Ninety minutes after the abduction, the kid was found abandoned on the tracks, sadistically injured and barely clinging to life. There was a social media connection, too…
It’s not quite clear whether the accused and the grieving mother knew each other in real life, but they were connected by Facebook. Which makes what follows all the more sickening.
The mom, Hanna Barker, answered her door, where she was met by two women who sprayed something (Mace, probably) into her eyes. After getting hit with the mace, Barker fled from her attackers. She returned to find her 6-month-old boy missing. Frantic, she started a search and called authorities.
Her baby boy was found, clinging to life, but the damage was already done. He had been set on fire and abandoned by the railroad tracks.
SET ON FIRE.
And left for dead.
It was only the fact that someone noticed the flames, and reported them to 9/11 that the burning baby was even discovered so quickly.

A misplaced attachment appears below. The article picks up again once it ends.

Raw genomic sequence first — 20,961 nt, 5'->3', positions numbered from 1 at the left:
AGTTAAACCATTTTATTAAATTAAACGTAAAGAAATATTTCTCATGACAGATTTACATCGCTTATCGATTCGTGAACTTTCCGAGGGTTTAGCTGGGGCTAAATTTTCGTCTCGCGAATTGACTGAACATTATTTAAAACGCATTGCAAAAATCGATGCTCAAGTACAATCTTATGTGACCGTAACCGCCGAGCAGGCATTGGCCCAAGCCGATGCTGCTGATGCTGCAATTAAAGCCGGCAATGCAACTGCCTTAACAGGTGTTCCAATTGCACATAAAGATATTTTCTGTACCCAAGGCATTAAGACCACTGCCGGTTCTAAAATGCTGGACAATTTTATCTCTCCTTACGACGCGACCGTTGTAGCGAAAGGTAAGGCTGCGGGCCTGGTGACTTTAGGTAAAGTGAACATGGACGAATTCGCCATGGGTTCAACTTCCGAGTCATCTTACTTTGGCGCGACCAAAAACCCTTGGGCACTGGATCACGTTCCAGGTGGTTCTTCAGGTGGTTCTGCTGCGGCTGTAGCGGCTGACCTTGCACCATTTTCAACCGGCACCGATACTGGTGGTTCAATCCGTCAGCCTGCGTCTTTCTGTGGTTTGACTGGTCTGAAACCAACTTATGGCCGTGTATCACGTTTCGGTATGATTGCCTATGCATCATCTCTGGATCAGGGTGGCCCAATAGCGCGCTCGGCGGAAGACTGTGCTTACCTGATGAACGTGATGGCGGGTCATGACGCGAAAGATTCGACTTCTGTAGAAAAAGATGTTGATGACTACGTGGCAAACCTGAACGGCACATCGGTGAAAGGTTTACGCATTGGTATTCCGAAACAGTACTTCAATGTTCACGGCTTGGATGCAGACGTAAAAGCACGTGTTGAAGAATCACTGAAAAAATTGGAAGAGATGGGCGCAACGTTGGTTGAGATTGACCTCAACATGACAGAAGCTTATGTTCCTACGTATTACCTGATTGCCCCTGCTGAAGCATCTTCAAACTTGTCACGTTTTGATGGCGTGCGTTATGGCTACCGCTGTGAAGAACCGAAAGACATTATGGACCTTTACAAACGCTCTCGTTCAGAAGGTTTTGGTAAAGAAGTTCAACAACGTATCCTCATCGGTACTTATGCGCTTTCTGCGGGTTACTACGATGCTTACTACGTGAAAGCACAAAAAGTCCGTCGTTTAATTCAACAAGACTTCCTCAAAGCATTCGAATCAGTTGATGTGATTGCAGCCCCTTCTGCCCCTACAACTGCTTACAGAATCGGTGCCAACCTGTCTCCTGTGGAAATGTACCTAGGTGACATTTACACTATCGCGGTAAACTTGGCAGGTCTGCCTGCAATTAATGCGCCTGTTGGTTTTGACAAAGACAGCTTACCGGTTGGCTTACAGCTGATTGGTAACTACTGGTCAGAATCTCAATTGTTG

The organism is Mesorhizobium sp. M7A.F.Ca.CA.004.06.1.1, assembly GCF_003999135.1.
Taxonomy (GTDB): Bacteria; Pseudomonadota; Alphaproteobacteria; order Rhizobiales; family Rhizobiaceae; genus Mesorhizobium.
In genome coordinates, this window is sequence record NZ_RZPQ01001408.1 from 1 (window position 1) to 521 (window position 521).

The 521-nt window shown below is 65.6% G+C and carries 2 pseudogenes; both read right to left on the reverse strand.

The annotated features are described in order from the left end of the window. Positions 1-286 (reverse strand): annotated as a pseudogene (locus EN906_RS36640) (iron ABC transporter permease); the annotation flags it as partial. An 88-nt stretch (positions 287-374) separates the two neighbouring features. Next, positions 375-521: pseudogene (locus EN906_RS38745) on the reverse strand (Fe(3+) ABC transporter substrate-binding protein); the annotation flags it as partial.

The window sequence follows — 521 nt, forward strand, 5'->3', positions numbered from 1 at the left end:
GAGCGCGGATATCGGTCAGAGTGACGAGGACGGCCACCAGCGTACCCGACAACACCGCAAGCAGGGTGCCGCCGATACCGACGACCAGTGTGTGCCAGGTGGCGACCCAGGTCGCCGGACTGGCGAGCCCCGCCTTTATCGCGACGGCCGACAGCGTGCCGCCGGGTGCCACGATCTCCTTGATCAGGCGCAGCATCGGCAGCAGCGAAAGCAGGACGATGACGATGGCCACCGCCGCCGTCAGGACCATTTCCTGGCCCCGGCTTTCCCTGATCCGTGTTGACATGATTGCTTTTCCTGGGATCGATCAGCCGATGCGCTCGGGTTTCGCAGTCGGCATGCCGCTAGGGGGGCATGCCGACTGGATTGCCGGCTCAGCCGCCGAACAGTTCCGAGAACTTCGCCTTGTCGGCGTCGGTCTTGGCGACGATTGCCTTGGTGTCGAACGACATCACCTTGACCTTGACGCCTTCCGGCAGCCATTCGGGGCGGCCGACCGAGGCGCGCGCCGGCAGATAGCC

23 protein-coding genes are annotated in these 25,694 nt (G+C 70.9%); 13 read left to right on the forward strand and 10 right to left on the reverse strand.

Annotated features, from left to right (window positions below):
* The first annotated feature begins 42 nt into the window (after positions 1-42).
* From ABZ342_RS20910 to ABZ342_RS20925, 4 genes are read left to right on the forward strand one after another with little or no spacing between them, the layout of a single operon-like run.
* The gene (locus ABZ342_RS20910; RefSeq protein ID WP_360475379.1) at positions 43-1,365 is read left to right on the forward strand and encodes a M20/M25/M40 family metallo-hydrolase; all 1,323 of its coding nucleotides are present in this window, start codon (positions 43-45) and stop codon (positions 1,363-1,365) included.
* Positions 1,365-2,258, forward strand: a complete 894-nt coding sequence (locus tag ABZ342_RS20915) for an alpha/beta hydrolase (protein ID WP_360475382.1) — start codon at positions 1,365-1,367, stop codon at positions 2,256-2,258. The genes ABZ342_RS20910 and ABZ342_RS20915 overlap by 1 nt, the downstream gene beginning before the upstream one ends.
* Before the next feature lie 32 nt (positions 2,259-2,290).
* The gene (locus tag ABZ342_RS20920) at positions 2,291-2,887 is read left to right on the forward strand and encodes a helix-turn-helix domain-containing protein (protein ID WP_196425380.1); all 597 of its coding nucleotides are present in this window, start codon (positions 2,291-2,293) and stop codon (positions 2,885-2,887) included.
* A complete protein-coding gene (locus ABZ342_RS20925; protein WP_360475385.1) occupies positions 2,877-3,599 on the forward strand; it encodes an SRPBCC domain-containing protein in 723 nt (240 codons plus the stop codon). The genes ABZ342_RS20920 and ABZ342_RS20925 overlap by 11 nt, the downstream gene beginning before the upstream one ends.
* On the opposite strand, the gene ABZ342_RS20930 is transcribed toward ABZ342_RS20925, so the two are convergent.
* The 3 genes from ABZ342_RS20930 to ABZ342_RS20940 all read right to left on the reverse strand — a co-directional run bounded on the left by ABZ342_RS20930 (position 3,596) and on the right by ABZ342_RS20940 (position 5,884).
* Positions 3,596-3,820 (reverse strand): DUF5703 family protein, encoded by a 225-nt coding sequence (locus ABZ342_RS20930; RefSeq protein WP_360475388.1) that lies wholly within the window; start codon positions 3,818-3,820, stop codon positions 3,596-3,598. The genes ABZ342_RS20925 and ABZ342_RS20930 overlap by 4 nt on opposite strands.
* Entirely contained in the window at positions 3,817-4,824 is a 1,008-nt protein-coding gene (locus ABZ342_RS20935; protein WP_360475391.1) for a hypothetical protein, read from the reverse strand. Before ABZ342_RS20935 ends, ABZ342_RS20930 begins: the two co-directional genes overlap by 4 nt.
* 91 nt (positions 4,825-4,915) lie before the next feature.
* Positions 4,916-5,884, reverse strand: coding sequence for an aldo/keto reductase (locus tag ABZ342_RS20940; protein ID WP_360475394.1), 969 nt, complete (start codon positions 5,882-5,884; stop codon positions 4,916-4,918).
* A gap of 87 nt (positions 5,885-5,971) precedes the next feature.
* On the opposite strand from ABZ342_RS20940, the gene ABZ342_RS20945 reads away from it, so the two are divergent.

What kind of a twisted person even IMAGINES burning a baby alive, let alone ACTS on it? For those still wondering how people can believe a good God could possibly condemn anyone to Hell, stories like this one can help put that position into perspective.
Here is a photo of the baby whose life was thrown away so callously:
The accused is 25 years old Felicia Marie-Nicole Smith, pictured here:
This happened in Louisiana.
We don’t know the motive, or even whether they knew each other in real life.
But one thing is for certain. If the attacker and the victim had been switched, especially due to the sadistic nature of the attack, there would be a national outcry demanding the woman be charged with a ‘hate crime’.
In light of the sadistic violence, should we have a national outcry that Felicia Marie-Nicole Smith is charged with a hate crime? Or should we rethink our use of ‘hate crimes’ altogether?
We often ask the question: if justice is supposed to be blind, shouldn’t the criteria of ‘hate crime’ be the same whether the aggressor is male or female, gay or straight, white black or something else entirely? Or should we discard the term ‘hate crime’ altogether, and go back to charging people for measurable criminal acts that either Did or Did Not happen?